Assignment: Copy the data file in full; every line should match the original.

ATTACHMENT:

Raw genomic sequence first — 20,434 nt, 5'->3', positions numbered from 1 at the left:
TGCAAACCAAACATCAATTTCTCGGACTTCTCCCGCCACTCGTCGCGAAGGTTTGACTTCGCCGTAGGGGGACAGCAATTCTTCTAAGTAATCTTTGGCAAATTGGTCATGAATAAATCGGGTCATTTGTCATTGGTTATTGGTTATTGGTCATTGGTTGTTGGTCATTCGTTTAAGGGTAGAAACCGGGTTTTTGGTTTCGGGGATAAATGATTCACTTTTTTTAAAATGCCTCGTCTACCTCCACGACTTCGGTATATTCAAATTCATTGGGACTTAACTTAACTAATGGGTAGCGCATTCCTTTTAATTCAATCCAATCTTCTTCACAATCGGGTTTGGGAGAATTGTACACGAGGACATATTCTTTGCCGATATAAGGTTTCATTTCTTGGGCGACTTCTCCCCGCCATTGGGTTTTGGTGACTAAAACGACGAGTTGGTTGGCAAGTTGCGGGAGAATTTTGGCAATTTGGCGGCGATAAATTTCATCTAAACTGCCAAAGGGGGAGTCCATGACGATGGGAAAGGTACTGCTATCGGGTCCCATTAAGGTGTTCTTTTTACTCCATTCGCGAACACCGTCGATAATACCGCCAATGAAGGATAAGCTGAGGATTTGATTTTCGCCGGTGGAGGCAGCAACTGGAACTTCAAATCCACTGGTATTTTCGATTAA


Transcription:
Raw genomic sequence first — 20,434 nt, 5'->3', positions numbered from 1 at the left:
TGCAAACCAAACATCAATTTCTCGGACTTCTCCCGCCACTCGTCGCGAAGGTTTGACTTCGCCGTAGGGGGACAGCAATTCTTCTAAGTAATCTTTGGCAAATTGGTCATGAATAAATCGGGTCATTTGTCATTGGTTATTGGTTATTGGTCATTGGTTGTTGGTCATTCGTTTAAGGGTAGAAACCGGGTTTTTGGTTTCGGGGATAAATGATTCACTTTTTTTAAAATGCCTCGTCTACCTCCACGACTTCGGTATATTCAAATTCATTGGGACTTAACTTAACTAATGGGTAGCGCATTCCTTTTAATTCAATCCAATCTTCTTCACAATCGGGTTTGGGAGAATTGTACACGAGGACATATTCTTTGCCGATATAAGGTTTCATTTCTTGGGCGACTTCTCCCCGCCATTGGGTTTTGGTGACTAAAACGACGAGTTGGTTGGCAAGTTGCGGGAGAATTTTGGCAATTTGGCGGCGATAAATTTCATCTAAACTGCCAAAGGGGGAGTCCATGACGATGGGAAAGGTACTGCTATCGGGTCCCATTAAGGTGTTCTTTTTACTCCATTCGCGAACACCGTCGATAATACCGCCAATGAAGGATAAGCTGAGGATTTGATTTTCGCCGGTGGAGGCAGCAACTGGAACTTCAAATCCACTGGTATTTTCGATTAA